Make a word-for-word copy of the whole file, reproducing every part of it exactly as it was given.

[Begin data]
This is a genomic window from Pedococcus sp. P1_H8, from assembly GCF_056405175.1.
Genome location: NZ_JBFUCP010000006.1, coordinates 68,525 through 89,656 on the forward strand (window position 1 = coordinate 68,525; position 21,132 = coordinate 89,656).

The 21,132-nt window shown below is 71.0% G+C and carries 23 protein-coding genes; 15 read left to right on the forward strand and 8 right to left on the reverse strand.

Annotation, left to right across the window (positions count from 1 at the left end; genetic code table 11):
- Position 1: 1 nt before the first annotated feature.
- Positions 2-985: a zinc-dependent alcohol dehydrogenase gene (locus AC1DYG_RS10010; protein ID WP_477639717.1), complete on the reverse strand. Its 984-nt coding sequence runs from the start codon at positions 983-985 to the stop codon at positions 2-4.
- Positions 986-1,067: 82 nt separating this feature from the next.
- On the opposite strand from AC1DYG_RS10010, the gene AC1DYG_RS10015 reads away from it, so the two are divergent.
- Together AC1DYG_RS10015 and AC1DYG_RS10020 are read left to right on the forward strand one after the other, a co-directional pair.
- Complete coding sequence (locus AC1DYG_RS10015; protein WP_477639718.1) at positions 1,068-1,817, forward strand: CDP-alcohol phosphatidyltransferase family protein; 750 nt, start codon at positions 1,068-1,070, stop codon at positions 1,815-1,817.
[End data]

This is a genomic window from Pedococcus sp. P1_H8, from assembly GCF_056405175.1.
Genome location: NZ_JBFUCP010000006.1, coordinates 68,525 through 89,656 on the forward strand (window position 1 = coordinate 68,525; position 21,132 = coordinate 89,656).

The 21,132-nt window shown below is 71.0% G+C and carries 23 protein-coding genes; 15 read left to right on the forward strand and 8 right to left on the reverse strand.

Annotation, left to right across the window (positions count from 1 at the left end; genetic code table 11):
- Position 1: 1 nt before the first annotated feature.
- Positions 2-985: a zinc-dependent alcohol dehydrogenase gene (locus AC1DYG_RS10010; protein ID WP_477639717.1), complete on the reverse strand. Its 984-nt coding sequence runs from the start codon at positions 983-985 to the stop codon at positions 2-4.
- Positions 986-1,067: 82 nt separating this feature from the next.
- On the opposite strand from AC1DYG_RS10010, the gene AC1DYG_RS10015 reads away from it, so the two are divergent.
- Together AC1DYG_RS10015 and AC1DYG_RS10020 are read left to right on the forward strand one after the other, a co-directional pair.
- Complete coding sequence (locus AC1DYG_RS10015; protein WP_477639718.1) at positions 1,068-1,817, forward strand: CDP-alcohol phosphatidyltransferase family protein; 750 nt, start codon at positions 1,068-1,070, stop codon at positions 1,815-1,817.